• KProbes and Systemtap Status, by Tim Bird
  • Deploying LTTng on Exotic Embedded Architectures, by Mathieu Desnoyers
  • Embedded Linux on FPGAs for fun and profit, by Dr John Williams (Petalogix)
  • Linux on Embedded PowerPC porting guide, by Grant Likely
  • Understanding and writing an LLVM Compiler Backend, by Bruno Cardoso Lopes

You may be interested in watching the presentations we made and the BOFs we led:

  • Building Embedded Linux Systems with Buildroot, by Thomas Petazzoni. In these last months, Thomas has made big contributions to this build system.
  • Build tools BOF, by Thomas Petazzoni
  • Update on filesystems for flash storage, by Michael Opdenacker
  • System Size BOF, by Michael Opdenacker

Of course, lots of other talks were very interesting. See the whole list by yourself:


Add an introduction sequence to a Theora video


For the needs of producing conference videos, we developed a Python script to add an introduction sequence to a given Ogg/Theora video:

Usage: theora-intro [options] input-video title-image output-video

Adds an introduction to a source Ogg/Theora video, using the given title image

  --version             show program's version number and exit
  -h, --help            show this help message and exit
  -v, --verbose         Verbose mode
  --artist=ARTIST       Overrides the ARTIST Ogg metadata
  --title=TITLE         Overrides the TITLE Ogg metadata
  --date=DATE           Overrides the DATE Ogg metadata
  --location=LOCATION   Overrides the LOCATION Ogg metadata
                        Overrides the ORGANIZATION Ogg metadata
                        Overrides the COPYRIGHT Ogg metadata
  --license=LICENSE     Overrides the LICENSE Ogg metadata
  --contact=CONTACT     Overrides the CONTACT Ogg metadata

Why was this script created?

This script was created especially for people who need to produce multiple videos, typically from the same event. So far, the only way to add an introduction video with fade-in and fade-out was through interactive video editors, such as kdenlive, and this required to encode the video again. Another reason to create a script is that the sequence of commands to run and the amount of data to extract and generate is rather complex. Having a script rather than just a howto thus reduces the risk of errors and mistakes.


All the releases of theora-intro can be found here.

How it works

To create an introduction sequence and concatenate it to the input video, theora-intro first needs to collect information from the input video. In particular, it reads the video width, height, the number of frames per seconds, as well as the audio bitrate and sample frequency, which need to be the same in the introduction sequence.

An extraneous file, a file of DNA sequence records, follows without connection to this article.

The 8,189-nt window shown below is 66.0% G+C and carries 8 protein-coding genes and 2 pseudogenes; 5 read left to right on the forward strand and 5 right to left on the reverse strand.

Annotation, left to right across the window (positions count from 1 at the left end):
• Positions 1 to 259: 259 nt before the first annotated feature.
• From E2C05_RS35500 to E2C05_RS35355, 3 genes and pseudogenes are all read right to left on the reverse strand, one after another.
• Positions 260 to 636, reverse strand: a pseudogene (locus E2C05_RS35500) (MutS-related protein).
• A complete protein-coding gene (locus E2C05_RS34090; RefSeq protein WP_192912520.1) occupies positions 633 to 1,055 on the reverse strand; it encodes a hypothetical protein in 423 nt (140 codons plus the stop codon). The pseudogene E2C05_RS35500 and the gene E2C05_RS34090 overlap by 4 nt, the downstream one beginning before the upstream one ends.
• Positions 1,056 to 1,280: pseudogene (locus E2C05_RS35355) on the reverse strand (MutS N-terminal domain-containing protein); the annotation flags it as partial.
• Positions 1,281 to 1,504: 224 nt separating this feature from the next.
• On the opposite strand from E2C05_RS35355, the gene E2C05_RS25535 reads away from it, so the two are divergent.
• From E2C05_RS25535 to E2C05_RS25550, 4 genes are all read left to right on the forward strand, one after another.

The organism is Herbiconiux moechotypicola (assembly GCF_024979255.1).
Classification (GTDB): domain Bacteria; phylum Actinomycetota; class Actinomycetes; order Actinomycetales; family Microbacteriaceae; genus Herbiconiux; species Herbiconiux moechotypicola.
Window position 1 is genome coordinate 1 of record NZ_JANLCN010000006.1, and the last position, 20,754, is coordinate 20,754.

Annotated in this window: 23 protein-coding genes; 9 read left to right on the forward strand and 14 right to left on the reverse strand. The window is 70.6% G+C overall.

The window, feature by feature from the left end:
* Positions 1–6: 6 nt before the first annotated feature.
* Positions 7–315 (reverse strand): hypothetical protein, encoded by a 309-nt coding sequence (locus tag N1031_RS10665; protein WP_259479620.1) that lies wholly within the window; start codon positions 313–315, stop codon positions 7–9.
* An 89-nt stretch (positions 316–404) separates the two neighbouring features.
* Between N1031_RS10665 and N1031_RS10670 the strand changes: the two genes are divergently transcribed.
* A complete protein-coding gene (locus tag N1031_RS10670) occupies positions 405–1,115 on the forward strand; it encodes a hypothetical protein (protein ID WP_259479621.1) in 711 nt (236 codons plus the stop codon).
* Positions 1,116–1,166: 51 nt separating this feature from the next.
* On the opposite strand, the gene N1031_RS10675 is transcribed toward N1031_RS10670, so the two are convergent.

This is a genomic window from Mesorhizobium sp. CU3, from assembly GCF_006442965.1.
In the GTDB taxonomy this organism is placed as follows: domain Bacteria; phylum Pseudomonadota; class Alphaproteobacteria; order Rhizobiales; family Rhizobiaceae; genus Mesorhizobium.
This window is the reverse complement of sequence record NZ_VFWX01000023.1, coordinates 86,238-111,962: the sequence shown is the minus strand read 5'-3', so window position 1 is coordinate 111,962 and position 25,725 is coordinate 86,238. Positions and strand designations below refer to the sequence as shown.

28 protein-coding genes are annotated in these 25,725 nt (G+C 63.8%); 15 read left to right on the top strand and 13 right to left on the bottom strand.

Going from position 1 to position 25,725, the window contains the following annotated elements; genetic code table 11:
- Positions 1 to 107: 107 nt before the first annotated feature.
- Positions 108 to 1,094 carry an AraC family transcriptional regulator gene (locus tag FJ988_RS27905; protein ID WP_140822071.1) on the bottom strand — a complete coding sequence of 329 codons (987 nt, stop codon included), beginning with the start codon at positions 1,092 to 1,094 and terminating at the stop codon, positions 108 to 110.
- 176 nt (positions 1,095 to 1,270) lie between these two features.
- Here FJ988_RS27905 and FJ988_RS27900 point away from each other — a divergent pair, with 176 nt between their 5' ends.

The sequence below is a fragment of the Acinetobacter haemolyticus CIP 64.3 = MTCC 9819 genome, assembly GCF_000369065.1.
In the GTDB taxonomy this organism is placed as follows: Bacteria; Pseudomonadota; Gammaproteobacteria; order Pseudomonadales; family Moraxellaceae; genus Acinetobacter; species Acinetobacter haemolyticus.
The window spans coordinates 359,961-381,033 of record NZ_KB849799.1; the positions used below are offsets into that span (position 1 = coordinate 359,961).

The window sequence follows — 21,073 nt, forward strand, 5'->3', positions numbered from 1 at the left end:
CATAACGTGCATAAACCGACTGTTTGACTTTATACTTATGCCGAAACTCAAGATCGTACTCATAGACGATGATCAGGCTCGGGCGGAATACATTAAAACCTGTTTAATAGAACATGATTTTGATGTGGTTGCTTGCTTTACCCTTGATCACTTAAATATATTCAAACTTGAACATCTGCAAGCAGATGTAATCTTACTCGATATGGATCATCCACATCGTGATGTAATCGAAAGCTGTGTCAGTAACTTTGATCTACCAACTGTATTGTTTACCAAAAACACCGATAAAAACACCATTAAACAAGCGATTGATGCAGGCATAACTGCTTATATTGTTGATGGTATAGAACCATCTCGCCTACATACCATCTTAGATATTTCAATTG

The introduction sequence shows the input title image (scaled), which fades in from a black picture, and eventually fades out to black again. The script actually generates a series of PNG images (using ImageMagick‘s convert utility), and converts this series into a video using ffmpeg2theora. Any input image format should work (JPG, GIF, PNG…), as ImageMagick supports most existing formats.

To be complete, the introduction sequence also needs an audio track. If it didn’t, the output video wouldn’t have any. Therefore, theora-intro generates a silent sample in WAV format, and converts it to Ogg/Vorbis.

The audio and video for the introduction sequence are then merged and concatenated. For some reasons still a bit unclear, the audio tracks of the introduction and input videos need to be resampled, but at last, there is no need to encode the video again. This makes theora-intro much faster than the time it takes to encode the video (just a few minutes even for big video files encoded in several hours).

You can find out more details by reading the code! It shoudn’t be difficult to understand it.

Ogg Metadata

It is useful to produce Ogg/Theora videos with appropriate metadata (artist, title, location, copyright…). If the input video contains such metadata, these metadata are also replicated to the generated video. Note that theora-intro has options to override these metadata when needed, or when there are no such metadata in the input video.


This script relies on several software packages and libraries:

In Ubuntu and Debian, you can get the first four packages as follows:

sudo apt-get install vorbis-tools imagemagick ffmpeg2theora oggz-tools

Anyway, if any of the above packages is missing, theora-intro will let you know.

Use in real life

theora-intro was used to produce videos from the 2009 edition of the Embedded Linux Conference.

Known issues

At the moment, videos generated with the latest release still show a few warnings with the ogginfo command:

$ ogginfo elc2009-bird-closing.ogv 
Processing file "elc2009-bird-closing.ogv"...

New logical stream (#1, serial: 376a8b22): type theora
New logical stream (#2, serial: 06fd37a7): type vorbis
Theora headers parsed for stream 1, information follows...
Version: 3.2.1
Vendor: Xiph.Org libTheora I 20081020 3 2 1
Width: 1280
Height: 720
Total image: 1280 by 720, crop offset (0, 0)
Framerate 25/1 (25.00 fps)